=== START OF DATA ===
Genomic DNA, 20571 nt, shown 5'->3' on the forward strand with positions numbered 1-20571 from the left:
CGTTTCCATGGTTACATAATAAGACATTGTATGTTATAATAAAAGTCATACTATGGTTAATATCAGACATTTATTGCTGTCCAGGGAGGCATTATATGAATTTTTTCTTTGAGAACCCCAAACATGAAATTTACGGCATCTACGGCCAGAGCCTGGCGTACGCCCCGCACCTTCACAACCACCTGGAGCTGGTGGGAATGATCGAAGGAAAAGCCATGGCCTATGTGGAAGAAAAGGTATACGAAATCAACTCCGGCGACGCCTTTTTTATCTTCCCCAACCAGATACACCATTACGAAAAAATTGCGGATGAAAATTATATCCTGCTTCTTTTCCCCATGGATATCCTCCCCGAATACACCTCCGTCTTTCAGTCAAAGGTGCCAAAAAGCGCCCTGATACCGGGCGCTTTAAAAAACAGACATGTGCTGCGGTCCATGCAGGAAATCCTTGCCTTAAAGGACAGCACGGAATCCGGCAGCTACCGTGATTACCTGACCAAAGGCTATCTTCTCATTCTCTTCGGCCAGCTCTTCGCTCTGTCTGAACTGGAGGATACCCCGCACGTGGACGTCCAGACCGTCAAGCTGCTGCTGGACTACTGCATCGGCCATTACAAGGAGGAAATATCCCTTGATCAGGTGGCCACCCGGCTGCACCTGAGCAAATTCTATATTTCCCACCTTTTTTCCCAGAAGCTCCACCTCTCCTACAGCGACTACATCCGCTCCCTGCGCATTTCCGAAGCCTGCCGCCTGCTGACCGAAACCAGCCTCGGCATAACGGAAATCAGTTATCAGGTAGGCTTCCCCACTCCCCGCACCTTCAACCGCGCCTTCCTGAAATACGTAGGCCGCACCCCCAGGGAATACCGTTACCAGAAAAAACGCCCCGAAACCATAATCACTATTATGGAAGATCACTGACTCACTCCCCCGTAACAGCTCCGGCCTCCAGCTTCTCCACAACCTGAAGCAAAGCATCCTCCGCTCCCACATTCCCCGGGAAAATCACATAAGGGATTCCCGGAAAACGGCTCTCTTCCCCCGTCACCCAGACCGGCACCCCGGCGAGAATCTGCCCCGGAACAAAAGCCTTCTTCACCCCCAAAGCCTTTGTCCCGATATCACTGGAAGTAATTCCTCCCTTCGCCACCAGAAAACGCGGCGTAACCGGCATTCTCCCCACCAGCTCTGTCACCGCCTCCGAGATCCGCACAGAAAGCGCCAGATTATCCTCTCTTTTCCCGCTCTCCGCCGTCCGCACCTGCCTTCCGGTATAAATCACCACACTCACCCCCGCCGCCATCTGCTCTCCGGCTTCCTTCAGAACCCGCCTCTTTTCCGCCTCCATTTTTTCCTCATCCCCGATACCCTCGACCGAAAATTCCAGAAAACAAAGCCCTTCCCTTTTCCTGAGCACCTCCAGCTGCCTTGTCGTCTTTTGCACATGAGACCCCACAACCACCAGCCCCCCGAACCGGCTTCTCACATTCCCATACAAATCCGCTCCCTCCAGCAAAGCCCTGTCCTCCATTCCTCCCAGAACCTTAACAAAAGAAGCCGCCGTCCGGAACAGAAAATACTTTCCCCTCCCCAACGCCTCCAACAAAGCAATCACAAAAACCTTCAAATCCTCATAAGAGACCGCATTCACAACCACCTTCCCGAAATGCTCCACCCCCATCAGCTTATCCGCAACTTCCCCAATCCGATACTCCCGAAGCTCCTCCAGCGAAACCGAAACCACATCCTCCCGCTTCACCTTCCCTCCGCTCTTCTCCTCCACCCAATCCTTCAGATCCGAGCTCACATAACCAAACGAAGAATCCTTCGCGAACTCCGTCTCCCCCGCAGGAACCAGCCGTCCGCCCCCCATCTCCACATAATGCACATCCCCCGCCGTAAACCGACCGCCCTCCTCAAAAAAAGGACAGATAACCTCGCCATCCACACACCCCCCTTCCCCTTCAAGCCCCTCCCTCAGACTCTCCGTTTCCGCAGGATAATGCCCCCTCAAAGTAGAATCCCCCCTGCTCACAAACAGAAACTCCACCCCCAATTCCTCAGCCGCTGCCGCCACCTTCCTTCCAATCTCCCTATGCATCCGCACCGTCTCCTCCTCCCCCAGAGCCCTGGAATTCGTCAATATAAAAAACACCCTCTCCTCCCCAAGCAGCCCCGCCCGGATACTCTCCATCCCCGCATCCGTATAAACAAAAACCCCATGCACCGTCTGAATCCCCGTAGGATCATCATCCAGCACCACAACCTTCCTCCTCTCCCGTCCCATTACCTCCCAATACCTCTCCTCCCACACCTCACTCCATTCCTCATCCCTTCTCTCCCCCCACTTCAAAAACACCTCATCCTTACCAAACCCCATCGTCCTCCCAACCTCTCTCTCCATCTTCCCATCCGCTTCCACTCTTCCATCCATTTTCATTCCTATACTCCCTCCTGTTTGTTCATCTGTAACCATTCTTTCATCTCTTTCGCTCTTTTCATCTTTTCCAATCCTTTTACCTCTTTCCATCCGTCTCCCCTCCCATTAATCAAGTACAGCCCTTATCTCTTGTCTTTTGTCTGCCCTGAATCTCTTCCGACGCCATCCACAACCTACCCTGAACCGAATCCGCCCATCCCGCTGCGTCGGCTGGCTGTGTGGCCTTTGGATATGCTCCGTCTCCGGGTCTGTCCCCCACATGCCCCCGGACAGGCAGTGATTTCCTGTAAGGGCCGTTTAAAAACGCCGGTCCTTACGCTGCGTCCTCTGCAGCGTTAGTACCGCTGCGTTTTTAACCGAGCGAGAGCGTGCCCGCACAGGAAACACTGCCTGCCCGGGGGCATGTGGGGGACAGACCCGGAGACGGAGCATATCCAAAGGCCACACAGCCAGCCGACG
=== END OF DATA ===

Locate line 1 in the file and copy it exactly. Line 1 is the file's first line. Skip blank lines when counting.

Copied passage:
Genomic DNA, 20571 nt, shown 5'->3' on the forward strand with positions numbered 1-20571 from the left: